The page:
This image shows the Atacama Large Millimeter/submillimeter Array (ALMA) looking up at the Milky Way as well as the location of Sagittarius A*, the supermassive black hole at our galactic center. Highlighted in the box is the image of Sagittarius A* taken by the Event Horizon Telescope (EHT) Collaboration. Located in the Atacama Desert in Chile, ALMA is the most sensitive of all the observatories in the EHT array, and ESO is a co-owner of ALMA on behalf of its European Member States. Credit: ESO/José Francisco Salgado (josefrancisco.org), EHT Collaboration

The observations confirm some of the previous discoveries made by the GRAVITY instrument at ESO’s Very Large Telescope (VLT), which observes in the infrared. The data from GRAVITY and ALMA both suggest the flare originates in a clump of gas swirling around the black hole at about 30% of the speed of light in a clockwise direction in the sky, with the orbit of the hot spot being nearly face-on.

“In the future, we should be able to track hot spots across frequencies using coordinated multiwavelength observations with both GRAVITY and ALMA — the success of such an endeavor would be a true milestone for our understanding of the physics of flares in the Galactic center,” says Ivan Marti-Vidal of the University of València in Spain, co-author of the study.

Milky Way Wide Field View

Wide-field view of the center of the Milky Way. This visible light wide-field view shows the rich star clouds in the constellation of Sagittarius (the Archer) in the direction of the center of our Milky Way galaxy. The entire image is filled with vast numbers of stars — but far more remain hidden behind clouds of dust and are only revealed in infrared images. This view was created from photographs in red and blue light and forming part of the Digitized Sky Survey 2. The field of view is approximately 3.5 degrees x 3.6 degrees. Credit: ESO and Digitized Sky Survey 2. Acknowledgment: Davide De Martin and S. Guisard (www.eso.org/~sguisard)

The team is also hoping to be able to directly observe the orbiting gas clumps with the EHT, to probe ever closer to the black hole and learn more about it. “Hopefully, one day, we will be comfortable saying that we ‘know’ what is going on in Sagittarius A*,” Wielgus concludes.

More information

Reference: “Orbital motion near Sagittarius A* – Constraints from polarimetric ALMA observations” by M. Wielgus, M. Moscibrodzka, J. Vos, Z. Gelles, I. Martí-Vidal, J. Farah, N. Marchili, C. Goddi and H. Messias, 22 September 2022, Astronomy & Astrophysics.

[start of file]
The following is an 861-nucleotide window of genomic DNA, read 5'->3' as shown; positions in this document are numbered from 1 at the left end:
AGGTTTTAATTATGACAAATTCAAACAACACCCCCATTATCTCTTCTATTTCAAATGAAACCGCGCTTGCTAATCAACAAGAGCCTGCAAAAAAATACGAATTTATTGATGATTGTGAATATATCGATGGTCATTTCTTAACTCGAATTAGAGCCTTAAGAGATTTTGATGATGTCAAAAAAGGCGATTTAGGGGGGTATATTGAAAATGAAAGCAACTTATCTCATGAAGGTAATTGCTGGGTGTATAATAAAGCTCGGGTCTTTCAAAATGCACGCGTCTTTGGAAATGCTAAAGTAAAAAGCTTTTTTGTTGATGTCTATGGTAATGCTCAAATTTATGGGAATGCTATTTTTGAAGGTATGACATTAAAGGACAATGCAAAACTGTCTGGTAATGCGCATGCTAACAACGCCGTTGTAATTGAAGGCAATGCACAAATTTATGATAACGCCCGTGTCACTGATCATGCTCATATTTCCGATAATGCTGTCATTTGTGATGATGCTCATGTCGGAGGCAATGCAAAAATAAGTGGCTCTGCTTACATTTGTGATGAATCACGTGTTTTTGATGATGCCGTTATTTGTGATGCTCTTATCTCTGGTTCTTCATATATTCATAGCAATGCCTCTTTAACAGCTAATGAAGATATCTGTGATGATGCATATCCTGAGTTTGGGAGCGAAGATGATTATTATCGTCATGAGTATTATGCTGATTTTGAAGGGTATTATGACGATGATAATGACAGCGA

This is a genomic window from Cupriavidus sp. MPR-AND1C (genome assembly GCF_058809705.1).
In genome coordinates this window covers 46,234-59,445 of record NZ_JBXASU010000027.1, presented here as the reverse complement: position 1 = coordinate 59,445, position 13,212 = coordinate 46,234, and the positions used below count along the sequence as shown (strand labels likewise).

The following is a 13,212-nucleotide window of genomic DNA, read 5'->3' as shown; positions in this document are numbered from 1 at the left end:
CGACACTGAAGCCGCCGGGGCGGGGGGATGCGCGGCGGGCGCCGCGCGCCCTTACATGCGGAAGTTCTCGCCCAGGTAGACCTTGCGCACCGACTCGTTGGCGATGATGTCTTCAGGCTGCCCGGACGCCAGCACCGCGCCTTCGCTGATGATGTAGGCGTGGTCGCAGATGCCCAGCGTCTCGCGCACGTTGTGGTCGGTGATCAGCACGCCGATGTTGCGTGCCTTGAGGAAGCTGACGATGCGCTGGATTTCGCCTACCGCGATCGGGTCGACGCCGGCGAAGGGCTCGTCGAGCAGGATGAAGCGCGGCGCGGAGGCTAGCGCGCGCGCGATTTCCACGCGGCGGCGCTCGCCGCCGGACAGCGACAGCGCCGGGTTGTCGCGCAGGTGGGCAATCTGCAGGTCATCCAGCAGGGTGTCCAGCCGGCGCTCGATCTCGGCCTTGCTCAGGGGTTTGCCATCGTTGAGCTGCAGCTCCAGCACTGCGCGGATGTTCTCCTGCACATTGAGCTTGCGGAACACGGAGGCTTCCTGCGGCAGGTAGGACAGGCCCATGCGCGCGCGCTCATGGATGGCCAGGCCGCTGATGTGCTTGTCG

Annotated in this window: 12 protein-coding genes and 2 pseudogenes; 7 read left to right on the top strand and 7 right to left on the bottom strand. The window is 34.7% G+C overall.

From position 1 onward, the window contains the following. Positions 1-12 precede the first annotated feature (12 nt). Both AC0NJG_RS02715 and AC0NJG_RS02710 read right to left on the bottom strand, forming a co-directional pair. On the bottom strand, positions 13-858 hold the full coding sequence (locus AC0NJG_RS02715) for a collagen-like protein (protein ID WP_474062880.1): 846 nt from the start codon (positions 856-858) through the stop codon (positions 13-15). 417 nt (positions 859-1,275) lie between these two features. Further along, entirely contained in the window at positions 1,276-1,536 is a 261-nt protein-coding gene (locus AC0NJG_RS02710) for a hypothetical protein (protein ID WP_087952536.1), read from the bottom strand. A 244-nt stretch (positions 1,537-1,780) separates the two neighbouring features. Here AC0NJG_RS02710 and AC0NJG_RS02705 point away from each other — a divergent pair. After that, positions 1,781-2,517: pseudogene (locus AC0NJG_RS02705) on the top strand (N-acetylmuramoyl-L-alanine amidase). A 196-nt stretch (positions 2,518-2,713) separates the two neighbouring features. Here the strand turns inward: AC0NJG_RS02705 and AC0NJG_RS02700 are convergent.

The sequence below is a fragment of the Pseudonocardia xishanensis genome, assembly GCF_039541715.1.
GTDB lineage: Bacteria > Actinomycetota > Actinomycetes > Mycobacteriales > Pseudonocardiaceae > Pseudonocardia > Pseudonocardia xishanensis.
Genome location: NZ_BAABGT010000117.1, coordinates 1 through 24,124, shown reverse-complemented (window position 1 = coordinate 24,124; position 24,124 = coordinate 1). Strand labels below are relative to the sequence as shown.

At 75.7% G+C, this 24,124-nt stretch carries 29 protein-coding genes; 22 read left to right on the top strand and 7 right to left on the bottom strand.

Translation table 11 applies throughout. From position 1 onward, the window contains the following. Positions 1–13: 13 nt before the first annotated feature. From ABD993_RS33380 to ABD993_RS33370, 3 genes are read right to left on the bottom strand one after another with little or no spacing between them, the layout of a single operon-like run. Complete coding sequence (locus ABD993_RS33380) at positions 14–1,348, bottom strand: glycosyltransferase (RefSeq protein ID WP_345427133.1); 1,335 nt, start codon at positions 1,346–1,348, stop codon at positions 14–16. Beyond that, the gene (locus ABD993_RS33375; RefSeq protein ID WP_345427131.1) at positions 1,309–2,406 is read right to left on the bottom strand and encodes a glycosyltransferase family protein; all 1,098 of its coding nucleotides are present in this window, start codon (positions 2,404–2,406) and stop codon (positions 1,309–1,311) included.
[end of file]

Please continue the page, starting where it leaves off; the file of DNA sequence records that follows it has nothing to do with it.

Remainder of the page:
DOI: 10.1051/0004-6361/202244493

The team is composed of M. Wielgus (Max-Planck-Institut für Radioastronomie, Germany [MPIfR]; Centre astronomique Nicolaus Copernicus, Académie polonaise des sciences, Pologne ; Black Hole Initiative à l’Université de Harvard, États-Unis [BHI]), M. Moscibrodzka (Département d’Astrophysique, Université Radboud, Pays-Bas [Radboud]), J. Vos (Radboud), Z. Gelles (Center for Astrophysics | Harvard & Smithsonian, USA et BHI), I. Martí-Vidal (Universitat de València, Espagne), J. Farah (Las Cumbres Observatory, USA; Université de Californie, Santa Barbara, États-Unis), N. Marchili (Centre régional italien ALMA, INAF-Istituto di Radioastronomia, Italie et MPIfR), C. Goddi (Dipartimento di Fisica, Università degli Studi di Cagliari, Italie et Universidade de São Paulo, Brésil) et H. Messias (Observatoire conjoint ALMA, Chili).

L’Atacama Large Millimeter/submillimeter Array (ALMA), une installation internationale d’astronomie, est un partenariat entre l’ESO, la National Science Foundation (NSF) des États-Unis et les Instituts nationaux des sciences naturelles (NINS) du Japon, en coopération avec la République du Chili. ALMA est financé par l’ESO au nom de ses États membres, par la NSF en coopération avec le Conseil national de recherches du Canada (CNRC) et le ministère de la Science et de la Technologie (MOST) et par le NINS en coopération avec l’Academia Sinica (AS) à Taïwan. et l’Institut coréen d’astronomie et des sciences spatiales (KASI). La construction et les opérations d’ALMA sont dirigées par l’ESO au nom de ses États membres ; par le National Radio Astronomy Observatory (NRAO), géré par Associated Universities, Inc. (AUI), au nom de l’Amérique du Nord ; et par l’Observatoire astronomique national du Japon (NAOJ) au nom de l’Asie de l’Est. L’Observatoire conjoint d’ALMA (JAO) assure la direction et la gestion unifiées de la construction, de la mise en service et de l’exploitation d’ALMA.

L’Observatoire européen austral (ESO) permet aux scientifiques du monde entier de découvrir les secrets de l’Univers pour le bénéfice de tous. Nous concevons, construisons et exploitons des observatoires de classe mondiale sur le terrain – que les astronomes utilisent pour aborder des questions passionnantes et répandre la fascination de l’astronomie – et promouvons la collaboration internationale dans le domaine de l’astronomie. Créée en tant qu’organisation intergouvernementale en 1962, l’ESO est aujourd’hui soutenue par 16 États membres (Autriche, Belgique, République tchèque, Danemark, France, Finlande, Allemagne, Irlande, Italie, Pays-Bas, Pologne, Portugal, Espagne, Suède, Suisse, et le Royaume-Uni), ainsi que l’État hôte du Chili et l’Australie en tant que partenaire stratégique. Le siège de l’ESO et son centre d’accueil et son planétarium, l’ESO Supernova, sont situés près de Munich en Allemagne, tandis que le désert chilien d’Atacama, un endroit merveilleux avec des conditions uniques pour observer le ciel, accueille nos télescopes. L’ESO exploite trois sites d’observation : La Silla, Paranal et Chajnantor. À Paranal, l’ESO exploite le Very Large Telescope et son Very Large Telescope Interferometer, ainsi que deux télescopes d’étude, VISTA travaillant dans l’infrarouge et le VLT Survey Telescope en lumière visible. Toujours à Paranal, l’ESO hébergera et exploitera le Cherenkov Telescope Array South, l’observatoire de rayons gamma le plus grand et le plus sensible au monde. En collaboration avec des partenaires internationaux, l’ESO exploite APEX et ALMA sur Chajnantor, deux installations qui observent le ciel dans la gamme millimétrique et submillimétrique. À Cerro Armazones, près de Paranal, nous construisons « le plus grand œil du monde sur le ciel » — l’Extremely Large Telescope de l’ESO. Depuis nos bureaux de Santiago, au Chili, nous soutenons nos opérations dans le pays et nous nous engageons auprès de nos partenaires et de la société chilienne.